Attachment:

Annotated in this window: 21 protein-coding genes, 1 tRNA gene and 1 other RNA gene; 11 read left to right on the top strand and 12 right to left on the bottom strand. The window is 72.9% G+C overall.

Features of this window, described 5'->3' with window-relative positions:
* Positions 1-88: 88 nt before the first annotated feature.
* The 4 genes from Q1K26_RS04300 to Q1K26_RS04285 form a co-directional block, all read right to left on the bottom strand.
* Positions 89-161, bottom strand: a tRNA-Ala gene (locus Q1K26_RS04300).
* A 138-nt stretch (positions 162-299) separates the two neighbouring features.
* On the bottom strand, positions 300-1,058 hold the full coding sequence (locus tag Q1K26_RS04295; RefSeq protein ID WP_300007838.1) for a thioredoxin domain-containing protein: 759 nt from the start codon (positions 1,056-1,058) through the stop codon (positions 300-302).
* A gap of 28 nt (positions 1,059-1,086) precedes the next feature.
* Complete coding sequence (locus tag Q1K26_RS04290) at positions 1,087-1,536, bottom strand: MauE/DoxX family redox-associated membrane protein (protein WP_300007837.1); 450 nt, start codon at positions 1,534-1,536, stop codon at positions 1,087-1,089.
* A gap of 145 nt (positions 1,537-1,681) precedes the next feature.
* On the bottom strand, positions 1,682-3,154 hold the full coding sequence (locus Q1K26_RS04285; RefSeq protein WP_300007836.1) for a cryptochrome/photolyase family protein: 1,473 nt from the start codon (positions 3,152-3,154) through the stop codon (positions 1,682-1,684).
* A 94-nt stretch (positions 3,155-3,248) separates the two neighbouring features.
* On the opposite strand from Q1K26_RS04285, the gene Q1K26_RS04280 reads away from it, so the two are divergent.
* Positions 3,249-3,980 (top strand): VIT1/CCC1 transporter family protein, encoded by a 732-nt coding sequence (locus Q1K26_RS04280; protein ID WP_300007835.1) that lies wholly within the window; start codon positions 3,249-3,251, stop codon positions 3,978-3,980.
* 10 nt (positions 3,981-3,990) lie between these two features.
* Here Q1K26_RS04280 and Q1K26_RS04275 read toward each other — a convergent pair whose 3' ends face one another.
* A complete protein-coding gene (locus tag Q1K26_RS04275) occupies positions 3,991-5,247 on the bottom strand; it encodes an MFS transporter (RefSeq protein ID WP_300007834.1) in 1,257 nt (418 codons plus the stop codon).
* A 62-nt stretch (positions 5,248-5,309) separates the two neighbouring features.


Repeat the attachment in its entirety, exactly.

Annotated in this window: 21 protein-coding genes, 1 tRNA gene and 1 other RNA gene; 11 read left to right on the top strand and 12 right to left on the bottom strand. The window is 72.9% G+C overall.

Features of this window, described 5'->3' with window-relative positions:
* Positions 1-88: 88 nt before the first annotated feature.
* The 4 genes from Q1K26_RS04300 to Q1K26_RS04285 form a co-directional block, all read right to left on the bottom strand.
* Positions 89-161, bottom strand: a tRNA-Ala gene (locus Q1K26_RS04300).
* A 138-nt stretch (positions 162-299) separates the two neighbouring features.
* On the bottom strand, positions 300-1,058 hold the full coding sequence (locus tag Q1K26_RS04295; RefSeq protein ID WP_300007838.1) for a thioredoxin domain-containing protein: 759 nt from the start codon (positions 1,056-1,058) through the stop codon (positions 300-302).
* A gap of 28 nt (positions 1,059-1,086) precedes the next feature.
* Complete coding sequence (locus tag Q1K26_RS04290) at positions 1,087-1,536, bottom strand: MauE/DoxX family redox-associated membrane protein (protein WP_300007837.1); 450 nt, start codon at positions 1,534-1,536, stop codon at positions 1,087-1,089.
* A gap of 145 nt (positions 1,537-1,681) precedes the next feature.
* On the bottom strand, positions 1,682-3,154 hold the full coding sequence (locus Q1K26_RS04285; RefSeq protein WP_300007836.1) for a cryptochrome/photolyase family protein: 1,473 nt from the start codon (positions 3,152-3,154) through the stop codon (positions 1,682-1,684).
* A 94-nt stretch (positions 3,155-3,248) separates the two neighbouring features.
* On the opposite strand from Q1K26_RS04285, the gene Q1K26_RS04280 reads away from it, so the two are divergent.
* Positions 3,249-3,980 (top strand): VIT1/CCC1 transporter family protein, encoded by a 732-nt coding sequence (locus Q1K26_RS04280; protein ID WP_300007835.1) that lies wholly within the window; start codon positions 3,249-3,251, stop codon positions 3,978-3,980.
* 10 nt (positions 3,981-3,990) lie between these two features.
* Here Q1K26_RS04280 and Q1K26_RS04275 read toward each other — a convergent pair whose 3' ends face one another.
* A complete protein-coding gene (locus tag Q1K26_RS04275) occupies positions 3,991-5,247 on the bottom strand; it encodes an MFS transporter (RefSeq protein ID WP_300007834.1) in 1,257 nt (418 codons plus the stop codon).
* A 62-nt stretch (positions 5,248-5,309) separates the two neighbouring features.